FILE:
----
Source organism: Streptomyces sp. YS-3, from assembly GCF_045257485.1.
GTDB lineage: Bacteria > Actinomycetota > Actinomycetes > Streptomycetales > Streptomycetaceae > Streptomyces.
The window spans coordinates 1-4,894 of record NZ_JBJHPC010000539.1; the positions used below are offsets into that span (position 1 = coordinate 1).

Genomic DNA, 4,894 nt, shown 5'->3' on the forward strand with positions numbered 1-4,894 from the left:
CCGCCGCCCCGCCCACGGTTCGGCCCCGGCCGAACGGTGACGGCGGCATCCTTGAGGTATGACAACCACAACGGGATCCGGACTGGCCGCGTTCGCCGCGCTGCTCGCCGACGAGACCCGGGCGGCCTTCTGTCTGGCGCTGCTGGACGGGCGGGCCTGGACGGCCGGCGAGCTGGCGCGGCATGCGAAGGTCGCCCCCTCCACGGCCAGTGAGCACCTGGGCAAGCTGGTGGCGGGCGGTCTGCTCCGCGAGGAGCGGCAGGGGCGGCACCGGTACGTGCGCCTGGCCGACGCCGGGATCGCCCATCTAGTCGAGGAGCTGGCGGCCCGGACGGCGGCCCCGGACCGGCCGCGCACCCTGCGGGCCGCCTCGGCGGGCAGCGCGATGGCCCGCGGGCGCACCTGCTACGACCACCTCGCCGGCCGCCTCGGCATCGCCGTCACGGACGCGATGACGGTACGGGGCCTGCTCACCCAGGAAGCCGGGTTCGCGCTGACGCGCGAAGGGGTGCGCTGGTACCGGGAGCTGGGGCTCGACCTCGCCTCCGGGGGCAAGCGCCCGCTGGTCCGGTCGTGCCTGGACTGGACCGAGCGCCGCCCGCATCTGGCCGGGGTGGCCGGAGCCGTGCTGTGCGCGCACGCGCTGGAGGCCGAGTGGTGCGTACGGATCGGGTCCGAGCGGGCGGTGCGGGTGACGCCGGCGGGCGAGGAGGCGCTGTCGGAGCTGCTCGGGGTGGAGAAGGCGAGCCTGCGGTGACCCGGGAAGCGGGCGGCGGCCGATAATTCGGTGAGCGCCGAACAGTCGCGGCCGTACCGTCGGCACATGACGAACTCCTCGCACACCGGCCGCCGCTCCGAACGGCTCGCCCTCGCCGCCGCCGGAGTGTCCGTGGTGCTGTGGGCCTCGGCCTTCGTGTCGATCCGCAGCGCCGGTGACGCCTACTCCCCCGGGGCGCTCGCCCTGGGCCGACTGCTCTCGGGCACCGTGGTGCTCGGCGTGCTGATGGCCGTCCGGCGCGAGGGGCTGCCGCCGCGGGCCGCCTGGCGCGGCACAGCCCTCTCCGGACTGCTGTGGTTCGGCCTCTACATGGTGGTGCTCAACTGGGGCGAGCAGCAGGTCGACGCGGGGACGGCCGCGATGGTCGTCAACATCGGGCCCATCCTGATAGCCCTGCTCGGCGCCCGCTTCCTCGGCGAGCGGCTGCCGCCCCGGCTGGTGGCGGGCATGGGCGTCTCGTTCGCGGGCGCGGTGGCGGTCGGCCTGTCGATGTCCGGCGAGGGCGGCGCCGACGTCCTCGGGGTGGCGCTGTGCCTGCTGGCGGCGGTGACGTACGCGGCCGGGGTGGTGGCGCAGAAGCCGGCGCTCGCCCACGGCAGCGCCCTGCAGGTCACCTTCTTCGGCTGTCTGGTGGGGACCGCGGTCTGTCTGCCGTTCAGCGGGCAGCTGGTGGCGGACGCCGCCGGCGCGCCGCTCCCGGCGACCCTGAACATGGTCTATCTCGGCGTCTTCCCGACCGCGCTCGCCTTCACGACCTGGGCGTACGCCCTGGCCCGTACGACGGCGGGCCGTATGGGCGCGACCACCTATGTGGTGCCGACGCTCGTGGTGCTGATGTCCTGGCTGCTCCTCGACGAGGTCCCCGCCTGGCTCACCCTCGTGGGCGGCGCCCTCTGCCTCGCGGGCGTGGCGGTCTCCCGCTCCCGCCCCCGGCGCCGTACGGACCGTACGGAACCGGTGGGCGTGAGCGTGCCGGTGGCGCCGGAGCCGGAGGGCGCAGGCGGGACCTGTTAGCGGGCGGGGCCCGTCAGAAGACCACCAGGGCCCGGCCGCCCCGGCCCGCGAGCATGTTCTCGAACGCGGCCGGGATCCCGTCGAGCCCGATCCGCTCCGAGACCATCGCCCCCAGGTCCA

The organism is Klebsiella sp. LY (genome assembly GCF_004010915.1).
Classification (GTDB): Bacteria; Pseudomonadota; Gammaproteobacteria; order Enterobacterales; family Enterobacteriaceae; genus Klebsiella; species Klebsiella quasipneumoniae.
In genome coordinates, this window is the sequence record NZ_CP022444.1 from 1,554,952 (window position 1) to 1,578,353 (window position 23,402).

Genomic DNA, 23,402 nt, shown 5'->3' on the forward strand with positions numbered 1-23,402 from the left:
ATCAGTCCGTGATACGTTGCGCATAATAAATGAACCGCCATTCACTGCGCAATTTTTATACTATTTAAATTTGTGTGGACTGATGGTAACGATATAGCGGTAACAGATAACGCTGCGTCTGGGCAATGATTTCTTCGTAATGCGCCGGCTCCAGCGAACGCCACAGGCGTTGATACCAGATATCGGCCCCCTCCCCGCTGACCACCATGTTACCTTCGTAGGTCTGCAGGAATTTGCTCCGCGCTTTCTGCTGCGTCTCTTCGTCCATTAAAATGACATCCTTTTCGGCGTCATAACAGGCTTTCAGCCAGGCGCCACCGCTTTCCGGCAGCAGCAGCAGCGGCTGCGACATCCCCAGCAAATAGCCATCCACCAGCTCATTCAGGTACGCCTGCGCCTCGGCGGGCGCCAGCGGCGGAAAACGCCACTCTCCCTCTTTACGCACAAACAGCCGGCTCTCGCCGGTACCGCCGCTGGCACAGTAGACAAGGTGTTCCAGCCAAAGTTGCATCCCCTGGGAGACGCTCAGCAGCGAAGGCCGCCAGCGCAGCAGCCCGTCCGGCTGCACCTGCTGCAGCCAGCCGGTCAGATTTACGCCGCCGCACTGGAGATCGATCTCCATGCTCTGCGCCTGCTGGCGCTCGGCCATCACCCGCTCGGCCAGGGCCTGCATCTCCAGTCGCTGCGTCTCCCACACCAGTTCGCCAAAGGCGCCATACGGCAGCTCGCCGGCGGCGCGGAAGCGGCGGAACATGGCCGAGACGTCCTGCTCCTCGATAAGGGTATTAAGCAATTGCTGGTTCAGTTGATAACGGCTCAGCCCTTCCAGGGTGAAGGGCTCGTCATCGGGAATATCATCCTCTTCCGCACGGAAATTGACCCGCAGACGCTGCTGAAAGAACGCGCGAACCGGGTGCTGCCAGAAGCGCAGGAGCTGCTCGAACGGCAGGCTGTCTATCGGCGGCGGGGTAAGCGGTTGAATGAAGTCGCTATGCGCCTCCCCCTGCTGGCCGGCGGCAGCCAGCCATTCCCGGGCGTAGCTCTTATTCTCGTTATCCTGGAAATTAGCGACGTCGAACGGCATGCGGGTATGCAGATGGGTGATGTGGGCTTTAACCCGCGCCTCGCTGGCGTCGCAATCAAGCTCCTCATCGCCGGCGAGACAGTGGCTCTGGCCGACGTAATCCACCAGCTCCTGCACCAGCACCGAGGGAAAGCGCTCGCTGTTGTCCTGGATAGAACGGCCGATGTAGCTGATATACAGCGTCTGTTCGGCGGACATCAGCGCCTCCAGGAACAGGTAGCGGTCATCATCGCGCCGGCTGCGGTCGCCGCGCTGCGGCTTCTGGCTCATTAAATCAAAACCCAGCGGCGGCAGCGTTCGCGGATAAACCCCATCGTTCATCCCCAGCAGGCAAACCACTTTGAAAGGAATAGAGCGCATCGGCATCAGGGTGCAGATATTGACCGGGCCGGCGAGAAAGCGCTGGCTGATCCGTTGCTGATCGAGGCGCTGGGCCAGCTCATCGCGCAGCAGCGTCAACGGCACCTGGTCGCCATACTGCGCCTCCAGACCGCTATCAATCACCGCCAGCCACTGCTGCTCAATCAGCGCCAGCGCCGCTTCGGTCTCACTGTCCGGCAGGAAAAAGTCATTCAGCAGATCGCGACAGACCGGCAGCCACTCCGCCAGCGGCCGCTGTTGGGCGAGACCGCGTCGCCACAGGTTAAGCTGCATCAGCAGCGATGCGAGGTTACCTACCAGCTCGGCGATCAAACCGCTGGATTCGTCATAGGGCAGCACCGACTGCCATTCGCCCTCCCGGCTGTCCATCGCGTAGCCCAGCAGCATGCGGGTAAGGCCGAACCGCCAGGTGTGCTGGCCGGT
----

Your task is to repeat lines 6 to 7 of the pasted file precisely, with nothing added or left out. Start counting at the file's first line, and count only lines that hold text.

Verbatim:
The organism is Klebsiella sp. LY (genome assembly GCF_004010915.1).
Classification (GTDB): Bacteria; Pseudomonadota; Gammaproteobacteria; order Enterobacterales; family Enterobacteriaceae; genus Klebsiella; species Klebsiella quasipneumoniae.